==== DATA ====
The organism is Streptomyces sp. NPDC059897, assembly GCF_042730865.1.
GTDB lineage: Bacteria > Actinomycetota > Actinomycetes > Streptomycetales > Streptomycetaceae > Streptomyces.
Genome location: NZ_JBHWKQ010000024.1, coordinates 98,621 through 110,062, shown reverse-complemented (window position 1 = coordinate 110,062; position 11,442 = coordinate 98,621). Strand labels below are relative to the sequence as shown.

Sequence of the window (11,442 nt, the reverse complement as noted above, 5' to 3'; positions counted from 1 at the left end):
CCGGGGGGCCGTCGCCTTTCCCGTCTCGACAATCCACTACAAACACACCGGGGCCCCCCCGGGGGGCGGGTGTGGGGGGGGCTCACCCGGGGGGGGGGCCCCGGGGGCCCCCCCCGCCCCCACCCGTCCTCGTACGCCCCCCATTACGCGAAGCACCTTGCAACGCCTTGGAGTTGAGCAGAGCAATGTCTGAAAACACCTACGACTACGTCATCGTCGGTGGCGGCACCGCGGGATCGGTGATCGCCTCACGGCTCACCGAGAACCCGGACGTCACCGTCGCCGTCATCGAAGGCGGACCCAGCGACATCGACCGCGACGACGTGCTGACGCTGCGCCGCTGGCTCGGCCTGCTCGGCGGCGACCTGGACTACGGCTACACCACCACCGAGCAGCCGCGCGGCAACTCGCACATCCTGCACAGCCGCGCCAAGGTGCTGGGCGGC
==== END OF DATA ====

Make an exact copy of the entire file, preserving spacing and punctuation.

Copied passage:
The organism is Streptomyces sp. NPDC059897, assembly GCF_042730865.1.
GTDB lineage: Bacteria > Actinomycetota > Actinomycetes > Streptomycetales > Streptomycetaceae > Streptomyces.
Genome location: NZ_JBHWKQ010000024.1, coordinates 98,621 through 110,062, shown reverse-complemented (window position 1 = coordinate 110,062; position 11,442 = coordinate 98,621). Strand labels below are relative to the sequence as shown.

Sequence of the window (11,442 nt, the reverse complement as noted above, 5' to 3'; positions counted from 1 at the left end):
CCGGGGGGCCGTCGCCTTTCCCGTCTCGACAATCCACTACAAACACACCGGGGCCCCCCCGGGGGGCGGGTGTGGGGGGGGCTCACCCGGGGGGGGGGCCCCGGGGGCCCCCCCCGCCCCCACCCGTCCTCGTACGCCCCCCATTACGCGAAGCACCTTGCAACGCCTTGGAGTTGAGCAGAGCAATGTCTGAAAACACCTACGACTACGTCATCGTCGGTGGCGGCACCGCGGGATCGGTGATCGCCTCACGGCTCACCGAGAACCCGGACGTCACCGTCGCCGTCATCGAAGGCGGACCCAGCGACATCGACCGCGACGACGTGCTGACGCTGCGCCGCTGGCTCGGCCTGCTCGGCGGCGACCTGGACTACGGCTACACCACCACCGAGCAGCCGCGCGGCAACTCGCACATCCTGCACAGCCGCGCCAAGGTGCTGGGCGGC